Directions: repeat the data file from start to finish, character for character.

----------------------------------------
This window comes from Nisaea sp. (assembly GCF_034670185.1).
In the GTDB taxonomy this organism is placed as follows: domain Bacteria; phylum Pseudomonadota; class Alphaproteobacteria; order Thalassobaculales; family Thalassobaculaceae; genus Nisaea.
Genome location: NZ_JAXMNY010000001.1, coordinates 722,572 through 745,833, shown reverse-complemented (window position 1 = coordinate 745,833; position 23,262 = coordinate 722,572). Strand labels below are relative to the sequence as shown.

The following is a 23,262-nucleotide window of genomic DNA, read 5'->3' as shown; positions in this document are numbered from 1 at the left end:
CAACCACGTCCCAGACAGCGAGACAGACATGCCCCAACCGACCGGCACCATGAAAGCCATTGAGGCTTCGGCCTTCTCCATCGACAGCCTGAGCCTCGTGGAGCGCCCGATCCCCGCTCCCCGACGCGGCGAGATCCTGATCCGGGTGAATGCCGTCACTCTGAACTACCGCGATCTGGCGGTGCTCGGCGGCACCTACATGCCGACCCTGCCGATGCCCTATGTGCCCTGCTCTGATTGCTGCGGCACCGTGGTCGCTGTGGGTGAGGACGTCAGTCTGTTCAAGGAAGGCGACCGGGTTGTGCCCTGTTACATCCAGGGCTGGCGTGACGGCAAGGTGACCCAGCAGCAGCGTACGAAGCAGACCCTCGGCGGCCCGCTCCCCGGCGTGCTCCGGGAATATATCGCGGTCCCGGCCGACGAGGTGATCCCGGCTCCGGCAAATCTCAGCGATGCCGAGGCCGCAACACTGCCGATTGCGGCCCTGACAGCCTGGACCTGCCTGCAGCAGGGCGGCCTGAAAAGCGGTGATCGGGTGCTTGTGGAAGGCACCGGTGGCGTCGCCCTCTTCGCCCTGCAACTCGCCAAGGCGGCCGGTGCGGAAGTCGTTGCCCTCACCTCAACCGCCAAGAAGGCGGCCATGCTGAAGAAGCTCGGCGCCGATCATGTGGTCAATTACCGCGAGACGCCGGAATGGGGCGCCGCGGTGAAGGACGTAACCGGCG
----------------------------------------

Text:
This window comes from Nisaea sp. (assembly GCF_034670185.1).
In the GTDB taxonomy this organism is placed as follows: domain Bacteria; phylum Pseudomonadota; class Alphaproteobacteria; order Thalassobaculales; family Thalassobaculaceae; genus Nisaea.
Genome location: NZ_JAXMNY010000001.1, coordinates 722,572 through 745,833, shown reverse-complemented (window position 1 = coordinate 745,833; position 23,262 = coordinate 722,572). Strand labels below are relative to the sequence as shown.

The following is a 23,262-nucleotide window of genomic DNA, read 5'->3' as shown; positions in this document are numbered from 1 at the left end:
CAACCACGTCCCAGACAGCGAGACAGACATGCCCCAACCGACCGGCACCATGAAAGCCATTGAGGCTTCGGCCTTCTCCATCGACAGCCTGAGCCTCGTGGAGCGCCCGATCCCCGCTCCCCGACGCGGCGAGATCCTGATCCGGGTGAATGCCGTCACTCTGAACTACCGCGATCTGGCGGTGCTCGGCGGCACCTACATGCCGACCCTGCCGATGCCCTATGTGCCCTGCTCTGATTGCTGCGGCACCGTGGTCGCTGTGGGTGAGGACGTCAGTCTGTTCAAGGAAGGCGACCGGGTTGTGCCCTGTTACATCCAGGGCTGGCGTGACGGCAAGGTGACCCAGCAGCAGCGTACGAAGCAGACCCTCGGCGGCCCGCTCCCCGGCGTGCTCCGGGAATATATCGCGGTCCCGGCCGACGAGGTGATCCCGGCTCCGGCAAATCTCAGCGATGCCGAGGCCGCAACACTGCCGATTGCGGCCCTGACAGCCTGGACCTGCCTGCAGCAGGGCGGCCTGAAAAGCGGTGATCGGGTGCTTGTGGAAGGCACCGGTGGCGTCGCCCTCTTCGCCCTGCAACTCGCCAAGGCGGCCGGTGCGGAAGTCGTTGCCCTCACCTCAACCGCCAAGAAGGCGGCCATGCTGAAGAAGCTCGGCGCCGATCATGTGGTCAATTACCGCGAGACGCCGGAATGGGGCGCCGCGGTGAAGGACGTAACCGGCG